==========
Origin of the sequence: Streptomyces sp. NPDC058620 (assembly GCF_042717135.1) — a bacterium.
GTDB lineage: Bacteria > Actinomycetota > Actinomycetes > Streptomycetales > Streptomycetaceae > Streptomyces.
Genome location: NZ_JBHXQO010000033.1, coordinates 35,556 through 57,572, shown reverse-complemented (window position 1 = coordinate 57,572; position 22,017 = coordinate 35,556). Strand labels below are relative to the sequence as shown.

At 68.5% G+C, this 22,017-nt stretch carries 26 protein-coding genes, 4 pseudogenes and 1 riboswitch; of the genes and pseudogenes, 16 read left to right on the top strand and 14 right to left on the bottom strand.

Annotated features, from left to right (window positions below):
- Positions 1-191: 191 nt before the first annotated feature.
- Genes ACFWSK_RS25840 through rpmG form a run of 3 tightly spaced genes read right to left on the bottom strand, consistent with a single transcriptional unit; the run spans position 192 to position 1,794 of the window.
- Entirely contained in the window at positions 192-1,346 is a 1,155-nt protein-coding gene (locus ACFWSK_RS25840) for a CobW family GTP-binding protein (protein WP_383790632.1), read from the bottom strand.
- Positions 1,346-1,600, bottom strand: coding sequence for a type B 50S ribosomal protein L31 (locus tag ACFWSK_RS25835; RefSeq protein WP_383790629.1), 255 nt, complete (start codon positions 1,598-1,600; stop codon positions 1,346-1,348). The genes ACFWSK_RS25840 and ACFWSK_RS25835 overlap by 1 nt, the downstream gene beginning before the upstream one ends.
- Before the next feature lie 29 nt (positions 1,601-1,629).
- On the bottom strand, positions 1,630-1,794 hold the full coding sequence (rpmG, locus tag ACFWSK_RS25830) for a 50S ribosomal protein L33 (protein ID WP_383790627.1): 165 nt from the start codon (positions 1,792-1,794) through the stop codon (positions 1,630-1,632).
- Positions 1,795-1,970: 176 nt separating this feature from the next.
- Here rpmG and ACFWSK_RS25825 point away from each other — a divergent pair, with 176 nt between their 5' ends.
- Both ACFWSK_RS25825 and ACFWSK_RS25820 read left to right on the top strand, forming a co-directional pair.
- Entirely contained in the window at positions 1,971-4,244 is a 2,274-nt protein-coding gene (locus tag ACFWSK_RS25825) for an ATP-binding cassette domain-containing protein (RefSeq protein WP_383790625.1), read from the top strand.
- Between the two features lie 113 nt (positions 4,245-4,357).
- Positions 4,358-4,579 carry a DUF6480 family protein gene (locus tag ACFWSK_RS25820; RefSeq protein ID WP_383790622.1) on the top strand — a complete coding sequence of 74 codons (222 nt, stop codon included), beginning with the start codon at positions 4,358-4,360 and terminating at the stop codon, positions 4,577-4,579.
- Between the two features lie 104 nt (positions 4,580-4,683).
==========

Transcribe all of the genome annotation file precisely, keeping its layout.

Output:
Origin of the sequence: Streptomyces sp. NPDC058620 (assembly GCF_042717135.1) — a bacterium.
GTDB lineage: Bacteria > Actinomycetota > Actinomycetes > Streptomycetales > Streptomycetaceae > Streptomyces.
Genome location: NZ_JBHXQO010000033.1, coordinates 35,556 through 57,572, shown reverse-complemented (window position 1 = coordinate 57,572; position 22,017 = coordinate 35,556). Strand labels below are relative to the sequence as shown.

At 68.5% G+C, this 22,017-nt stretch carries 26 protein-coding genes, 4 pseudogenes and 1 riboswitch; of the genes and pseudogenes, 16 read left to right on the top strand and 14 right to left on the bottom strand.

Annotated features, from left to right (window positions below):
- Positions 1-191: 191 nt before the first annotated feature.
- Genes ACFWSK_RS25840 through rpmG form a run of 3 tightly spaced genes read right to left on the bottom strand, consistent with a single transcriptional unit; the run spans position 192 to position 1,794 of the window.
- Entirely contained in the window at positions 192-1,346 is a 1,155-nt protein-coding gene (locus ACFWSK_RS25840) for a CobW family GTP-binding protein (protein WP_383790632.1), read from the bottom strand.
- Positions 1,346-1,600, bottom strand: coding sequence for a type B 50S ribosomal protein L31 (locus tag ACFWSK_RS25835; RefSeq protein WP_383790629.1), 255 nt, complete (start codon positions 1,598-1,600; stop codon positions 1,346-1,348). The genes ACFWSK_RS25840 and ACFWSK_RS25835 overlap by 1 nt, the downstream gene beginning before the upstream one ends.
- Before the next feature lie 29 nt (positions 1,601-1,629).
- On the bottom strand, positions 1,630-1,794 hold the full coding sequence (rpmG, locus tag ACFWSK_RS25830) for a 50S ribosomal protein L33 (protein ID WP_383790627.1): 165 nt from the start codon (positions 1,792-1,794) through the stop codon (positions 1,630-1,632).
- Positions 1,795-1,970: 176 nt separating this feature from the next.
- Here rpmG and ACFWSK_RS25825 point away from each other — a divergent pair, with 176 nt between their 5' ends.
- Both ACFWSK_RS25825 and ACFWSK_RS25820 read left to right on the top strand, forming a co-directional pair.
- Entirely contained in the window at positions 1,971-4,244 is a 2,274-nt protein-coding gene (locus tag ACFWSK_RS25825) for an ATP-binding cassette domain-containing protein (RefSeq protein WP_383790625.1), read from the top strand.
- Between the two features lie 113 nt (positions 4,245-4,357).
- Positions 4,358-4,579 carry a DUF6480 family protein gene (locus tag ACFWSK_RS25820; RefSeq protein ID WP_383790622.1) on the top strand — a complete coding sequence of 74 codons (222 nt, stop codon included), beginning with the start codon at positions 4,358-4,360 and terminating at the stop codon, positions 4,577-4,579.
- Between the two features lie 104 nt (positions 4,580-4,683).